Scott Leslie has a good post up ruminating on the moving target of open textbooks which reminded me that I have long intended to write a follow-up to an exchange that he, I, and Rob Abel had in the comments section of a post a I wrote a while back. Scott lamented that the Washington State Board for Community and Technical Colleges was releasing its open course content in IMS Common Cartridge format, which seemed to him to be not so easily accessible or universally usable as one might like. I wrote in response,
Fundamentally, I don’t believe in cartridges. I don’t believe in forking a copy of a digital resource and stuffing it into another system. It’s bad for a variety of reasons, including but not limited to the implementation challenges that Scott ran into with Moodle (although it’s fair to say that some LMSs handle CC import better than others). Common Cartridge made more sense 5 or 10 years ago, but it’s late to the game and is ultimately destined to be eclipsed by in-place APIs, including but not limited to IMS LTI. (By the way, I’m not so sure it’s such a good idea to let Google own our integration API either.)
Unsurprisingly, Rob Abel, as CEO of the IMS, took issue:
If there is agreement that CC helps with the issue of content in an LMS then, well in your scenario the content is inside the publisher “LMS” (or equivalent).
Can I tailor it? Can I put things in there – like a syllabus – and get it out? If I’m the student and I create something in there can I get it out? Can I mix and match with other publisher materials? Can I archive that mixing for next term? Can I share what I did with my faculty peers who might want to learn from it? Can I create assessments in there and then use them somewhere else or just put them somewhere so that I can use them in the future?
Common Cartridge – or something like it – helps solve those issues. Fits right into the topic of openness. But, most importantly, in the digital education age we need to make digital education easy for the faculty and the students. Otherwise there won’t be a digital education age
Perhaps a mixture of OER and publisher proprietary stuff might be a solution. IMHO, some stuff needs to be tailored, remixed, moved in, and moved out. Doesn’t matter whether it’s a publisher platform or an LMS. Faculty want their stuff. Students want their stuff. Publishers need to help them, not thwart them.
I said that the binary choice Rob was offering up wasn’t the right one and promised to elaborate in a future post. Here, at last, is that response.
Let me start by reviewing an argument that I have made here before, which is that there should only ever be one copy of a learning resource except under very limited and specific circumstances. In this era of iframes, you can embed content pretty much wherever you want. By keeping the single canonical copy at one URL and surfacing it where it is needed (as opposed to copying it), you both maintain access to the most updated version from the authoritative source and preserve the ability to do in-depth usage and learning analytics. Who is using this content to learn what in which contexts? If you have a thousand copies of the same resource floating around, you can’t effectively aggregate this data (especially if you don’t know whether or how the content has been altered in those copies). There are only two circumstances under which it makes sense to make a second copy of a web-based learning resource: (1) you want to cache it locally for access in offline or bandwidth-constrained environments, or (2) you deliberately intend to fork the content and create a new version of it. And the first case should be addressed as a caching problem rather than a copying problem.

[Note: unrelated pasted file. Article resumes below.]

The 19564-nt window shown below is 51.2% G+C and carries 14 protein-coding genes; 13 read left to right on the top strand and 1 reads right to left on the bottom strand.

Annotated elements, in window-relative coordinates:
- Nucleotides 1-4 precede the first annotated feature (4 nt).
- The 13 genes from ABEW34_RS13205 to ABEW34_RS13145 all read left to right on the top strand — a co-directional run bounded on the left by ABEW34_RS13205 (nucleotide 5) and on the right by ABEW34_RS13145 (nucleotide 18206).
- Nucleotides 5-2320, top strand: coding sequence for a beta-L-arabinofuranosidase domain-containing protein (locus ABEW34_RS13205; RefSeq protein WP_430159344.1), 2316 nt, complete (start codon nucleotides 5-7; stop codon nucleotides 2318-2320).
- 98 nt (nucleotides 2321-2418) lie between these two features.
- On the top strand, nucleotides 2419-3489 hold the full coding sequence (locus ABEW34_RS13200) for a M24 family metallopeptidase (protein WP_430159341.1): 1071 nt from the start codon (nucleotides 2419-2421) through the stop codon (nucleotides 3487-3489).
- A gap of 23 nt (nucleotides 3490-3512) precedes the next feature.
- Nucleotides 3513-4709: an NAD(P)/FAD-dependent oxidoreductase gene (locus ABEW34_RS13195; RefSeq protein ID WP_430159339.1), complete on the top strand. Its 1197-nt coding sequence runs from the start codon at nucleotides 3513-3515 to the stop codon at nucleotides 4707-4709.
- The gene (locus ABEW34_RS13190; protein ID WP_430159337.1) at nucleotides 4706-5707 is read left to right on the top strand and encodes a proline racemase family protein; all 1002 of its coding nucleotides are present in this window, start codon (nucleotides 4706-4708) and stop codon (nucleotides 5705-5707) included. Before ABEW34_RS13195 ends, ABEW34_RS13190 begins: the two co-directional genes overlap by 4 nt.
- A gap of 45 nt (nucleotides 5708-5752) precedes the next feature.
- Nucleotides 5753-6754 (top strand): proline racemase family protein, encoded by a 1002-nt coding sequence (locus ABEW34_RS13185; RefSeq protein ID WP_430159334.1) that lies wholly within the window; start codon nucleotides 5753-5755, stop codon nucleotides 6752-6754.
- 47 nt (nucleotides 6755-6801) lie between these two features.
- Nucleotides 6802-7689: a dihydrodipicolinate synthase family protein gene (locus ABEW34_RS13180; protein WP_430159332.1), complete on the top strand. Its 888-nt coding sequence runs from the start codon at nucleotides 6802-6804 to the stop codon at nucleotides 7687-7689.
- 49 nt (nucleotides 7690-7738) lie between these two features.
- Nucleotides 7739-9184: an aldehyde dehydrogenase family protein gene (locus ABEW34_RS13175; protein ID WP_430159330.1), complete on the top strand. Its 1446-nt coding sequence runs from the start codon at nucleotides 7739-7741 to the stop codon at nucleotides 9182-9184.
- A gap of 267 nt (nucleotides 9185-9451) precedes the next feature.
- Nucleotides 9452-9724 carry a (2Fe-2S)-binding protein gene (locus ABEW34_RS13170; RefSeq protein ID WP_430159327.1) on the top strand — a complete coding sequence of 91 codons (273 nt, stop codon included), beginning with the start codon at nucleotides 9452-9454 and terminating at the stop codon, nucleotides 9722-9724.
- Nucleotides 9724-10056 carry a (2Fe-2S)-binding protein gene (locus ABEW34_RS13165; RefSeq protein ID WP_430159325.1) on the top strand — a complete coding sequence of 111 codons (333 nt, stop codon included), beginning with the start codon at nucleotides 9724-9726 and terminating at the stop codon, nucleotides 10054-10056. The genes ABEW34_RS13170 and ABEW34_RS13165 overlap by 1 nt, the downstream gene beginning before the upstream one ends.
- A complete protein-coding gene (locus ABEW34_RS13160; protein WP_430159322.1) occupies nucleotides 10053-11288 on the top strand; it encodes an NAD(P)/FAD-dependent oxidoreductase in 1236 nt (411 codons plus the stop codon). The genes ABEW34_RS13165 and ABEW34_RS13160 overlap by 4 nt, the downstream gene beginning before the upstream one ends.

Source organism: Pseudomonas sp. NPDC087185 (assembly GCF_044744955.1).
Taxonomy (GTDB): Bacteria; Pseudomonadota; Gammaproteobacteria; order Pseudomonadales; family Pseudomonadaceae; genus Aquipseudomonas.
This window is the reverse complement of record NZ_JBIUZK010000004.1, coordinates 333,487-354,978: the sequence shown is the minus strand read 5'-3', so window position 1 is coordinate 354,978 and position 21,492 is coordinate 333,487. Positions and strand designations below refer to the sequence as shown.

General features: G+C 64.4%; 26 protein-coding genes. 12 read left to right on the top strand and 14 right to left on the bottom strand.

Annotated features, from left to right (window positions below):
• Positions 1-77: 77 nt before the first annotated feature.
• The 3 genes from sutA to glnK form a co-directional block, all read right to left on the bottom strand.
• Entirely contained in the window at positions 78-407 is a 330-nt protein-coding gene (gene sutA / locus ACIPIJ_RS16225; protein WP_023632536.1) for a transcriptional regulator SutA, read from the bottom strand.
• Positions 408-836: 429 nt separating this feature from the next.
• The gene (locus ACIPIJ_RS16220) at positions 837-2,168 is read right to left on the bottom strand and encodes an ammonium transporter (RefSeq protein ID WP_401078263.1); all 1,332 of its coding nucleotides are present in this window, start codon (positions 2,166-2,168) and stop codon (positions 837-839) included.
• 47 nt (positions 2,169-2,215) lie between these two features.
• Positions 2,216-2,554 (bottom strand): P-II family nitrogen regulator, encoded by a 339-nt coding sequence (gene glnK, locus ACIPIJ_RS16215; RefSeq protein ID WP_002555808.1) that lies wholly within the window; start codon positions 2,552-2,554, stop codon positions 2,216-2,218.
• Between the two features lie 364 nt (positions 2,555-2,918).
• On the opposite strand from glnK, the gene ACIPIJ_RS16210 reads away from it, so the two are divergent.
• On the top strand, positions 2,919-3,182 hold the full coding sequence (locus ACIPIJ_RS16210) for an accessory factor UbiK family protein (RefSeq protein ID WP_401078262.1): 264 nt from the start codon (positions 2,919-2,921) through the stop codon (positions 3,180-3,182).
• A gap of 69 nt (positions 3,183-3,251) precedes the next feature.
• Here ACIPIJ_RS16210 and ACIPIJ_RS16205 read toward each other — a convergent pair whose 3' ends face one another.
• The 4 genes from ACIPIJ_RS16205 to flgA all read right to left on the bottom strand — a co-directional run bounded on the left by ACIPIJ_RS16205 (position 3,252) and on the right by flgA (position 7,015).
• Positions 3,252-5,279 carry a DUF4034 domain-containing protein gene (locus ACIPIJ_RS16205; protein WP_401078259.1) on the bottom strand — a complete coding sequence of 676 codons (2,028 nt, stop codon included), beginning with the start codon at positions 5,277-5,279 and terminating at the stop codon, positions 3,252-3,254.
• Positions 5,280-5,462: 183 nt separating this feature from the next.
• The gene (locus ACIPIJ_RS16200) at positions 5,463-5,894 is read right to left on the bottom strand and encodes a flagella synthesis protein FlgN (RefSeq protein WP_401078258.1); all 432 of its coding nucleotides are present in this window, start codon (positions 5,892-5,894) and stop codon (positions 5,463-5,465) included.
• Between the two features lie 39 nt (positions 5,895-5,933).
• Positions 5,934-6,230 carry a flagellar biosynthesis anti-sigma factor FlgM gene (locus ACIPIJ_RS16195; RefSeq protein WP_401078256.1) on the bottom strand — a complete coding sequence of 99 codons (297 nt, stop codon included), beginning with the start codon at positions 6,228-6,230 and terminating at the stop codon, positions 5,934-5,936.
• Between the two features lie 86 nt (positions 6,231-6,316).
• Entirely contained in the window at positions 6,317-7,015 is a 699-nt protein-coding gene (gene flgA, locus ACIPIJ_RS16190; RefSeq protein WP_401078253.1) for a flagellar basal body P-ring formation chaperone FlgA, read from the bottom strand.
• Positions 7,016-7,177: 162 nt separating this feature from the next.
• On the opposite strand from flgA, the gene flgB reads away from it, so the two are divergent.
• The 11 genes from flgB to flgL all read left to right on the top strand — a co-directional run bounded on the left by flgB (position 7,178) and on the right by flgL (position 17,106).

We have a number of formats today that are designed to take web-based resources and organize them for a particular type of consumption. Common Cartridge is one such format. It provides the content wrapped in metadata so the LMS knows where to put it. EPUB and the .ibooks derivative are other examples; they pull together disparate web-native resources into a book-like sequence and user experience. That’s fine. I have no problem with it. My problem is when those resources are copied and stored locally for no good reason. If you want to use one of these formats as a metadata wrapper to surface the remotely stored content within a context and user experience that makes it most useful, then yay. Use iframes or some similar technology and wrap them in the metadata you need. But don’t make local copies of the resources unless you have good reason to do so.
I would argue that efforts like the one by Washington State Board for Community and Technical Colleges should make the OER content available in canonical copies on their servers as plain old web pages and then provide cartridges that include pointers to those copies. Since one of the values of OERs is being able to remix, then maybe Common Cartridge should be extended to include an option to pull down the remote resource for local editing, constrained by the particular machine-readable license of that remote content. (I actually have an idea that would allow remixing but still maintain the “chain of custody” to the original resource for the purpose of learning analytics, but that’s another post for another time.) But the decision to download should be a deliberate one, not a default one, and all resources should be available on the naked web and not locked up by default in some metadata container that you have to crack open if you want access to the content.